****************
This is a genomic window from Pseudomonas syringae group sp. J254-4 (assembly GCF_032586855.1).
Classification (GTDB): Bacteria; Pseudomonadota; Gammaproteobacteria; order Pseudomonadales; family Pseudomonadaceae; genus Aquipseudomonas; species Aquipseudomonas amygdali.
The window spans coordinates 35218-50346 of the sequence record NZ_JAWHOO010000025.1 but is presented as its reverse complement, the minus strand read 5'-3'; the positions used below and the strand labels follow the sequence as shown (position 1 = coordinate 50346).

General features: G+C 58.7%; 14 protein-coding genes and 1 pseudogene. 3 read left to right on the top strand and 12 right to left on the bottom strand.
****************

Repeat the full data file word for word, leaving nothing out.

This is a genomic window from Pseudomonas syringae group sp. J254-4 (assembly GCF_032586855.1).
Classification (GTDB): Bacteria; Pseudomonadota; Gammaproteobacteria; order Pseudomonadales; family Pseudomonadaceae; genus Aquipseudomonas; species Aquipseudomonas amygdali.
The window spans coordinates 35218-50346 of the sequence record NZ_JAWHOO010000025.1 but is presented as its reverse complement, the minus strand read 5'-3'; the positions used below and the strand labels follow the sequence as shown (position 1 = coordinate 50346).

General features: G+C 58.7%; 14 protein-coding genes and 1 pseudogene. 3 read left to right on the top strand and 12 right to left on the bottom strand.